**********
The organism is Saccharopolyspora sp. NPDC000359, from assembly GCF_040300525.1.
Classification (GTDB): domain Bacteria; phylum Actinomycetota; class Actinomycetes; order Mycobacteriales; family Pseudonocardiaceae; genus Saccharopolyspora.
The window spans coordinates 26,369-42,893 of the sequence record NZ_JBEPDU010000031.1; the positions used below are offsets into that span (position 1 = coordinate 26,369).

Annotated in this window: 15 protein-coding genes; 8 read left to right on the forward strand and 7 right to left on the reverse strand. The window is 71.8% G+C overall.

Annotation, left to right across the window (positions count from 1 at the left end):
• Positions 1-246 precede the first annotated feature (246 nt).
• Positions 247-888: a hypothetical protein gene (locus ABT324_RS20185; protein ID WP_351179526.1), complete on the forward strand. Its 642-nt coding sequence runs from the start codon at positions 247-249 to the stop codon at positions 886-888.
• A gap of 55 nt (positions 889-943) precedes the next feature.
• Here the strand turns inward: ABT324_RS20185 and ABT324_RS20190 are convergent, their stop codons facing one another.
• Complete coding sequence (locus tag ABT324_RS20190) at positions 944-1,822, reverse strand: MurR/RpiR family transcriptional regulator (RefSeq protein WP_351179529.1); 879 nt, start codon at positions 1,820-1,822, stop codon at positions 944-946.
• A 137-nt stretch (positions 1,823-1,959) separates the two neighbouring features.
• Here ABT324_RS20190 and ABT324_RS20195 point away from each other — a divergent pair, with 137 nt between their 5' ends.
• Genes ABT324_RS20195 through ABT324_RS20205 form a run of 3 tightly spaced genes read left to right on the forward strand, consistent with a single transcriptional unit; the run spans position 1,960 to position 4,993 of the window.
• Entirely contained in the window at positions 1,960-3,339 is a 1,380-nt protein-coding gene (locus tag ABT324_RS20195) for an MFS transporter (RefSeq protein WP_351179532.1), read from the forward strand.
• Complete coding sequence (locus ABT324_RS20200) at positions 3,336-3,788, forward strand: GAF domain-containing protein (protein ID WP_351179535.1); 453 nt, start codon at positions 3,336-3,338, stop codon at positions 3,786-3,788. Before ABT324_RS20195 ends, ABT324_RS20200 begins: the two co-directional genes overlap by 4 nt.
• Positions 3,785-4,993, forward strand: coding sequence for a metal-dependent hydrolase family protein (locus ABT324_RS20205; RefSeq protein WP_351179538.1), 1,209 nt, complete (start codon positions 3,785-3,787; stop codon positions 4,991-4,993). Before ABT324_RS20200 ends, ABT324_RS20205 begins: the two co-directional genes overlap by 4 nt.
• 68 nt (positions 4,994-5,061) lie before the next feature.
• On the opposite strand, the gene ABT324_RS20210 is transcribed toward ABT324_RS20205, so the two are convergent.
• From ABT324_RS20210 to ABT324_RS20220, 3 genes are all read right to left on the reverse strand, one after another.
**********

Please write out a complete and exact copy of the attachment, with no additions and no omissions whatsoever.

The organism is Saccharopolyspora sp. NPDC000359, from assembly GCF_040300525.1.
Classification (GTDB): domain Bacteria; phylum Actinomycetota; class Actinomycetes; order Mycobacteriales; family Pseudonocardiaceae; genus Saccharopolyspora.
The window spans coordinates 26,369-42,893 of the sequence record NZ_JBEPDU010000031.1; the positions used below are offsets into that span (position 1 = coordinate 26,369).

Annotated in this window: 15 protein-coding genes; 8 read left to right on the forward strand and 7 right to left on the reverse strand. The window is 71.8% G+C overall.

Annotation, left to right across the window (positions count from 1 at the left end):
• Positions 1-246 precede the first annotated feature (246 nt).
• Positions 247-888: a hypothetical protein gene (locus ABT324_RS20185; protein ID WP_351179526.1), complete on the forward strand. Its 642-nt coding sequence runs from the start codon at positions 247-249 to the stop codon at positions 886-888.
• A gap of 55 nt (positions 889-943) precedes the next feature.
• Here the strand turns inward: ABT324_RS20185 and ABT324_RS20190 are convergent, their stop codons facing one another.
• Complete coding sequence (locus tag ABT324_RS20190) at positions 944-1,822, reverse strand: MurR/RpiR family transcriptional regulator (RefSeq protein WP_351179529.1); 879 nt, start codon at positions 1,820-1,822, stop codon at positions 944-946.
• A 137-nt stretch (positions 1,823-1,959) separates the two neighbouring features.
• Here ABT324_RS20190 and ABT324_RS20195 point away from each other — a divergent pair, with 137 nt between their 5' ends.
• Genes ABT324_RS20195 through ABT324_RS20205 form a run of 3 tightly spaced genes read left to right on the forward strand, consistent with a single transcriptional unit; the run spans position 1,960 to position 4,993 of the window.
• Entirely contained in the window at positions 1,960-3,339 is a 1,380-nt protein-coding gene (locus tag ABT324_RS20195) for an MFS transporter (RefSeq protein WP_351179532.1), read from the forward strand.
• Complete coding sequence (locus ABT324_RS20200) at positions 3,336-3,788, forward strand: GAF domain-containing protein (protein ID WP_351179535.1); 453 nt, start codon at positions 3,336-3,338, stop codon at positions 3,786-3,788. Before ABT324_RS20195 ends, ABT324_RS20200 begins: the two co-directional genes overlap by 4 nt.
• Positions 3,785-4,993, forward strand: coding sequence for a metal-dependent hydrolase family protein (locus ABT324_RS20205; RefSeq protein WP_351179538.1), 1,209 nt, complete (start codon positions 3,785-3,787; stop codon positions 4,991-4,993). Before ABT324_RS20200 ends, ABT324_RS20205 begins: the two co-directional genes overlap by 4 nt.
• 68 nt (positions 4,994-5,061) lie before the next feature.
• On the opposite strand, the gene ABT324_RS20210 is transcribed toward ABT324_RS20205, so the two are convergent.
• From ABT324_RS20210 to ABT324_RS20220, 3 genes are all read right to left on the reverse strand, one after another.